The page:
The Space Needle and the main branch of the Seattle Public Library--on a recent visit to Seattle I found it hard not to view these two iconic structures as a pair of cultural bookends.  The Space Needle, built in 1962 and still with it's original paint colors of Orbital Olive, Astronaut White, Re-entry Red and Galaxy Gold, was borne in a moment of profound cultural optimism when we looked toward a limitless future. I was child in the 1960's and I have had much of a lifetime to wonder what became of all that optimism. It's been a rough few decades, after all, and in so many ways the glorious things we thought would happen simply did not--or were not glorious when and if they did. 

And yet standing in the Central Library last week, I did feel a kind of cultural joy.  Though it was finished in 2004, it still feels very much of this moment.  Its strengths feel like our strengths.  Designed by Dutch architect Rem Koolhaas in collaboration with the Seattle-based LMN Architects, the building's steel and glass exterior looks like a giant origami plaything.  

The interior spaces are arranged to be both 'specific' and open, flowing from one to another but without ever creating that disorienting sense of 'what exactly is this space supposed to be'.  This orderliness shapes not only the way the space is used but how it feels to use it.  The day I was there, every floor was busy and yet none ever felt crowded, just communalcheerfully communal, and very, very purposeful.   

The building is a success in small as well as large things.  There is terrific signage and terrific contemporary art--including the main floor installation by Ann Hamilton and Tony Oursler's video installation inset in an escalator wall.  It's a building that is neither too conceptual to be used nor so practical as to be soul-killing.  I have always thought that Beaux Art public buildings did this combination particularly well. One thinks of Grand Central Terminal, the Metropolitan Museum of Art or of countless post offices and courthouses.  But these buildings are from an ever-increasingly distant then. After my tour last week of the Central Library, I am so happy to be able to say 'this is now'.  It may not be a time of unbounded optimism--nor should it be.  Reality has ended up being far more complex than the 1960's vision of what the future would be but this is a building that embodies that complexity and makes you glad you are alive to see it.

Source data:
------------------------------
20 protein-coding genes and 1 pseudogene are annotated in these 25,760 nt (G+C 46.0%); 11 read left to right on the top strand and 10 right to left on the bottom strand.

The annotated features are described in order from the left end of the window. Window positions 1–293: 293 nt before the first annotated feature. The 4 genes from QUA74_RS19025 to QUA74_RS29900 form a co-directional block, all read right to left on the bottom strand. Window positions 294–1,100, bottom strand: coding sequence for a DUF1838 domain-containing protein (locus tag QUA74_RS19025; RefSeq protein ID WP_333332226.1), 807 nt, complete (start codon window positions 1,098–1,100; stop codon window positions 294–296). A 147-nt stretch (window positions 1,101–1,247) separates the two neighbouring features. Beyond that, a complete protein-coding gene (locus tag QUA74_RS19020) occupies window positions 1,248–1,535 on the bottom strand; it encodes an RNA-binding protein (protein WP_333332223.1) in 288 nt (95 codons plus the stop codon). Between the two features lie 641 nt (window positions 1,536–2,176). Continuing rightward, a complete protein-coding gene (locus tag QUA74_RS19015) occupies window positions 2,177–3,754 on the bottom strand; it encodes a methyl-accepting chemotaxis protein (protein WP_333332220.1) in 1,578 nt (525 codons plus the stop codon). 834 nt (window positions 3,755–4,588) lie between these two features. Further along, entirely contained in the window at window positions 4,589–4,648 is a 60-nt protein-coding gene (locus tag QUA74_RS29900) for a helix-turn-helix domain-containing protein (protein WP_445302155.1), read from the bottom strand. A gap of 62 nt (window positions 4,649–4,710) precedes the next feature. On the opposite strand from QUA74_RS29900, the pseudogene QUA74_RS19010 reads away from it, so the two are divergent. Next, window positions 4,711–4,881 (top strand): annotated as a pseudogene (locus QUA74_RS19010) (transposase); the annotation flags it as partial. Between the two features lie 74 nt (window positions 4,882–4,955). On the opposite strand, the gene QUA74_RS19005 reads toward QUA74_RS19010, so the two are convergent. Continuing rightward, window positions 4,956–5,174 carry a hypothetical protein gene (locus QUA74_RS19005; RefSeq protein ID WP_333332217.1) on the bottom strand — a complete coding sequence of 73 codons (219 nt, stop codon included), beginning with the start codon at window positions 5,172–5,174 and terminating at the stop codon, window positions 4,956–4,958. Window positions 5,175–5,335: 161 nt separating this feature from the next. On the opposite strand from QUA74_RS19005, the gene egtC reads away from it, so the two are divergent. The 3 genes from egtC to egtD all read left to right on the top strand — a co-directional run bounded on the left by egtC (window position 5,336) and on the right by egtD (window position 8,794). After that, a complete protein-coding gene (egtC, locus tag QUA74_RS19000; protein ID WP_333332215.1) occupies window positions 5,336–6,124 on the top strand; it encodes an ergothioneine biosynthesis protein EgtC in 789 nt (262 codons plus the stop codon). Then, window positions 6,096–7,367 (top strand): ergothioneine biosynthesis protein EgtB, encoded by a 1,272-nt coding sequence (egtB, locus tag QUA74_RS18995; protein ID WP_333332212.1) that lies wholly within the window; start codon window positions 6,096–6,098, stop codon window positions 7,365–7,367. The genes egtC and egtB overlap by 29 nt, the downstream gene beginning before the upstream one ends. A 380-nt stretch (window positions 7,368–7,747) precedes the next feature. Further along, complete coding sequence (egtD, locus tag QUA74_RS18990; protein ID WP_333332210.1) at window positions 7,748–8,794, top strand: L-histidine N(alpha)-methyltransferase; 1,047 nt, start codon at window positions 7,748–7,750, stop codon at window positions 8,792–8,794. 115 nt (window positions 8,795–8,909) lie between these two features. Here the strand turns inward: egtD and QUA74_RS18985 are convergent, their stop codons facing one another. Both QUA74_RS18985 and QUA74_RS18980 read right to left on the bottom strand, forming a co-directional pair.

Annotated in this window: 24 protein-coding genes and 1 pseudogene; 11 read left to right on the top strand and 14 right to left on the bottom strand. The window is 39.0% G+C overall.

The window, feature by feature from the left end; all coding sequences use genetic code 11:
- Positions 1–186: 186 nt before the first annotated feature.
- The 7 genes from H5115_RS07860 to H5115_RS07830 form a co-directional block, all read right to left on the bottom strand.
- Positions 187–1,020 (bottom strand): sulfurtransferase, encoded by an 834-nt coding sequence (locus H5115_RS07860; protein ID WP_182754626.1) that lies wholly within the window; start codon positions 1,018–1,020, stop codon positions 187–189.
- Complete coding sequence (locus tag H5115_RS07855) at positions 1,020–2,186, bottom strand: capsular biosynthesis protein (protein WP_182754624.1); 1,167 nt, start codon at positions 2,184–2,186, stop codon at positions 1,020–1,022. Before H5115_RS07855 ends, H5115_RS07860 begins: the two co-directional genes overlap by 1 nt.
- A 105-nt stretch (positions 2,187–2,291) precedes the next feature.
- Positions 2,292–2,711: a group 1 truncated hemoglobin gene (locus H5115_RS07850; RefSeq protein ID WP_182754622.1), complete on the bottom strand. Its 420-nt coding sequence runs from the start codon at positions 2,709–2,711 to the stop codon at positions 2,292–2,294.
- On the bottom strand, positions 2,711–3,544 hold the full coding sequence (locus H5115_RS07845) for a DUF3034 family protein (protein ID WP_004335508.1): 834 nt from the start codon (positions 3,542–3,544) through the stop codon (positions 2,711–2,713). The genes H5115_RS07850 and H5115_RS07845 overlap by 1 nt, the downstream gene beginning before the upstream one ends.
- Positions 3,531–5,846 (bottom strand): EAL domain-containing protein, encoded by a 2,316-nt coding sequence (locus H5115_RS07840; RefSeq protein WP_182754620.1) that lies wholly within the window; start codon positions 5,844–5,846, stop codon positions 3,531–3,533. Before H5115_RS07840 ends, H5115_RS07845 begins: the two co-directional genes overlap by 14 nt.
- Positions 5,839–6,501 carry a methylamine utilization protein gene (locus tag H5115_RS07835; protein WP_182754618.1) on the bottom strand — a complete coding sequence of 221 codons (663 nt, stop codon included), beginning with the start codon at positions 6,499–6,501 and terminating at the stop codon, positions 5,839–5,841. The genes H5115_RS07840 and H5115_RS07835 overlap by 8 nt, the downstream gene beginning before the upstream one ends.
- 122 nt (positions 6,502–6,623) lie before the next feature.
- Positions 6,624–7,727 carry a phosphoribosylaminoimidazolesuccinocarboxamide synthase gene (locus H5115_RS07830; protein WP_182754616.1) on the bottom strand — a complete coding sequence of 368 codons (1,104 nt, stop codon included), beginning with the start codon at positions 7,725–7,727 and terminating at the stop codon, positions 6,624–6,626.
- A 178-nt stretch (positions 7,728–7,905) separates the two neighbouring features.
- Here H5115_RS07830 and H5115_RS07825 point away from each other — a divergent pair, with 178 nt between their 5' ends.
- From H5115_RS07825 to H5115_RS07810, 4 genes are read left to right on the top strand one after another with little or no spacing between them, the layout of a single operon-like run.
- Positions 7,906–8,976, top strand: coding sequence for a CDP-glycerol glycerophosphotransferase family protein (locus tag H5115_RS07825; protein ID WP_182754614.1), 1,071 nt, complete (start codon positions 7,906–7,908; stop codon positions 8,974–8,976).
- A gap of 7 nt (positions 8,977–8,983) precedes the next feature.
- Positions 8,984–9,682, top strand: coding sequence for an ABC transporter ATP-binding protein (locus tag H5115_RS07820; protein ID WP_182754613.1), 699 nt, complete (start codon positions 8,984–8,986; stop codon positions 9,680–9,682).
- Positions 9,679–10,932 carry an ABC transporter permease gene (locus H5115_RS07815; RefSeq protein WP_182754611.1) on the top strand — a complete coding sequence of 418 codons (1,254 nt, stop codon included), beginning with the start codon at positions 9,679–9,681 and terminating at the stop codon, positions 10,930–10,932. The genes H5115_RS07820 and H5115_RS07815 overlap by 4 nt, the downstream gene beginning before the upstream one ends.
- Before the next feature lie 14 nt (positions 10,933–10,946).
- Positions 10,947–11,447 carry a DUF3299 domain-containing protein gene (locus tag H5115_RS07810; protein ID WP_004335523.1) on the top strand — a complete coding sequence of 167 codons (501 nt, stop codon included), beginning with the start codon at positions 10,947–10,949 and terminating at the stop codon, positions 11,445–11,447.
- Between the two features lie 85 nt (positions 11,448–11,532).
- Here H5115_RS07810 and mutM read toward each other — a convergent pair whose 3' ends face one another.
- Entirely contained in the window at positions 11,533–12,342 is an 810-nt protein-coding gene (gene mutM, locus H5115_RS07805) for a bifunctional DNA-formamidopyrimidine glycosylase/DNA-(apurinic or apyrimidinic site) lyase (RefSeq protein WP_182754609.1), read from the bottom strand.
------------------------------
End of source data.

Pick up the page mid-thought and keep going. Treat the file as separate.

CLICK HERE for a link to the Seattle Public Library's site that gives information on options for touring the Central Library.

And on your next trip to Seattle you may want to mix passions--food and architecture--with a visit to Canlis.  This restaurant is still considered one of Seattle's finest and while the menu may have been continuously updated since it opened in 1950, the building has been perfectly maintained as a modernist classic.